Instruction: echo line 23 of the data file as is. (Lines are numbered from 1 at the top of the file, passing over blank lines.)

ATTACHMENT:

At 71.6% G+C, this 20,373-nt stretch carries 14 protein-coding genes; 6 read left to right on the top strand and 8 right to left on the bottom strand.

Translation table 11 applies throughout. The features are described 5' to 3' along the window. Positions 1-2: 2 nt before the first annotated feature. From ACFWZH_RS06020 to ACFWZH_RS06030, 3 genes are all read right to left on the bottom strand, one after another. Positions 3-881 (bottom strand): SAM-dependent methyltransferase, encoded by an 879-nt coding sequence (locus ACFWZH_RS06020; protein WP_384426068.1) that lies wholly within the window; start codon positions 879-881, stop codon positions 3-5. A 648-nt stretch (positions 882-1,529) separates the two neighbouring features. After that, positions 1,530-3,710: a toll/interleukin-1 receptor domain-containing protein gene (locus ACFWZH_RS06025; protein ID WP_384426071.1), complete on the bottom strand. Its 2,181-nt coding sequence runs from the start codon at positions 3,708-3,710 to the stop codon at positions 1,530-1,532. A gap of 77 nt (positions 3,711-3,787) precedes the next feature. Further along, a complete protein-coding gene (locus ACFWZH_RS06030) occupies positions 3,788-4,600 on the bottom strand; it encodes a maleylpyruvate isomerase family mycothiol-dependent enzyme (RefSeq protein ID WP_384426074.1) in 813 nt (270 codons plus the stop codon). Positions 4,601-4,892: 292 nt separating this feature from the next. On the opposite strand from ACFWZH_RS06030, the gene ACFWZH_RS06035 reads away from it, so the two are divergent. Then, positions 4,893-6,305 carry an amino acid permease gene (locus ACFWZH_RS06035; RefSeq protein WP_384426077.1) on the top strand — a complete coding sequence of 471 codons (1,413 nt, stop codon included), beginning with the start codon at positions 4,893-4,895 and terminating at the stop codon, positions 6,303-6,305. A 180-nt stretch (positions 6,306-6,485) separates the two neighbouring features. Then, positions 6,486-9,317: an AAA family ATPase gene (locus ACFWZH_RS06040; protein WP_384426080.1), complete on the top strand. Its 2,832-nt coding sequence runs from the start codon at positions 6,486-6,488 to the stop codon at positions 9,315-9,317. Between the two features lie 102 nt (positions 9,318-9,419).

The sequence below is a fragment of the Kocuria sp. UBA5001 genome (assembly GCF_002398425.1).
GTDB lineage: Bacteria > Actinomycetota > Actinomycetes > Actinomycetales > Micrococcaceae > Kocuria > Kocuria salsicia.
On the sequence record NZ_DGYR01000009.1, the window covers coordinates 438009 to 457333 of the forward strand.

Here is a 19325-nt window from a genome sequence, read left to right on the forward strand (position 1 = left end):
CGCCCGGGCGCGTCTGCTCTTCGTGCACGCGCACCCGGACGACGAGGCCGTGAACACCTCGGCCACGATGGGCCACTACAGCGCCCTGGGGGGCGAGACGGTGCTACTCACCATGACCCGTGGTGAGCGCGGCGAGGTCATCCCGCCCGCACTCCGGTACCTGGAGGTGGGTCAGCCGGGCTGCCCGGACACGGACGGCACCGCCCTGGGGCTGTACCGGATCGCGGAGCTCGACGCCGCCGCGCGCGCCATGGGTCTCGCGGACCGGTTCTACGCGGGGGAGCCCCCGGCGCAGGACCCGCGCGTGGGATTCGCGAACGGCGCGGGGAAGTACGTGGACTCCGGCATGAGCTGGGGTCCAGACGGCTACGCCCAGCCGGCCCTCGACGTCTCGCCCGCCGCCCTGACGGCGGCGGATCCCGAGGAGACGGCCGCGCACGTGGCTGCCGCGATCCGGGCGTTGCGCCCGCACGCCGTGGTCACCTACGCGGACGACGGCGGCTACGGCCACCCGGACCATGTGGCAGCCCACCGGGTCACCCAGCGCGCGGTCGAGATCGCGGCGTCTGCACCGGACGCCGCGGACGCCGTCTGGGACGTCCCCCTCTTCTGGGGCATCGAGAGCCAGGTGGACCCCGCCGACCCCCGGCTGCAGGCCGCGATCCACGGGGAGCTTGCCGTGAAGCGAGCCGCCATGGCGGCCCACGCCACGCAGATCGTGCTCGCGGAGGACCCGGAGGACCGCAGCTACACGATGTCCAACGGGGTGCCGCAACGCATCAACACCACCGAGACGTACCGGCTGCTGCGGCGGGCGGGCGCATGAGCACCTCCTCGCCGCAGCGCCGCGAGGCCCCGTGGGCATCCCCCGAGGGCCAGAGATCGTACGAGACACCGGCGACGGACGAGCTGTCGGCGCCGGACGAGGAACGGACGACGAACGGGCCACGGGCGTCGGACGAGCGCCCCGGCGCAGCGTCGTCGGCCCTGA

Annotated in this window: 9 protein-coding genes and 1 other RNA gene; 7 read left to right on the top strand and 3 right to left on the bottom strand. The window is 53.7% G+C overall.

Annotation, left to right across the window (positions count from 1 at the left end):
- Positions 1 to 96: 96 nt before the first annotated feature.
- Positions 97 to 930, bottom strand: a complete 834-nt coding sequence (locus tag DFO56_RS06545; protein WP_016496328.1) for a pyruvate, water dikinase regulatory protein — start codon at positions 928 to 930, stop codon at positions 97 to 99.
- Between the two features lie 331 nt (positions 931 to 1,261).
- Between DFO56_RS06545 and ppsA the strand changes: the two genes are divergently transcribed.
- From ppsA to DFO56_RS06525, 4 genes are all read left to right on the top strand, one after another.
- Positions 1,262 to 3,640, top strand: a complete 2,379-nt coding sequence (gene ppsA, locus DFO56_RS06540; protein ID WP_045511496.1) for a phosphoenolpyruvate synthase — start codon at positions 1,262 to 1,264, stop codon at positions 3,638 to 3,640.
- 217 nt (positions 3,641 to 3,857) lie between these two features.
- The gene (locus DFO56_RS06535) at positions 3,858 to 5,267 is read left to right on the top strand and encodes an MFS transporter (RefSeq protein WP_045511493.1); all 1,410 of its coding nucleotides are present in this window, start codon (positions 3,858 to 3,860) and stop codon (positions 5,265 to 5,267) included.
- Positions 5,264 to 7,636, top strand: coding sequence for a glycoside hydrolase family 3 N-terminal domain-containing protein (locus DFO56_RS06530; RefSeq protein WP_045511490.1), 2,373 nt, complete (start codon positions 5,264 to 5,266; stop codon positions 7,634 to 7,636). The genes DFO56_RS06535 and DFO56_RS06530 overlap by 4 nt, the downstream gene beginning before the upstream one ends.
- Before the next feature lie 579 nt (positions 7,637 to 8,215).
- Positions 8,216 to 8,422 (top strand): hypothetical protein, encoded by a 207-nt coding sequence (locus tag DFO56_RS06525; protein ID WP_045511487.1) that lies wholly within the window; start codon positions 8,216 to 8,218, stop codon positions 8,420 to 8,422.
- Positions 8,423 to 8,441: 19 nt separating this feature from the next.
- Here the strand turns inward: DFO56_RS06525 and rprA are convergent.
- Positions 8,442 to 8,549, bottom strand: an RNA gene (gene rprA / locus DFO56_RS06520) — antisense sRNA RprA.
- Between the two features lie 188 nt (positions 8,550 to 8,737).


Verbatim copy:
- Positions 8,442 to 8,549, bottom strand: an RNA gene (gene rprA / locus DFO56_RS06520) — antisense sRNA RprA.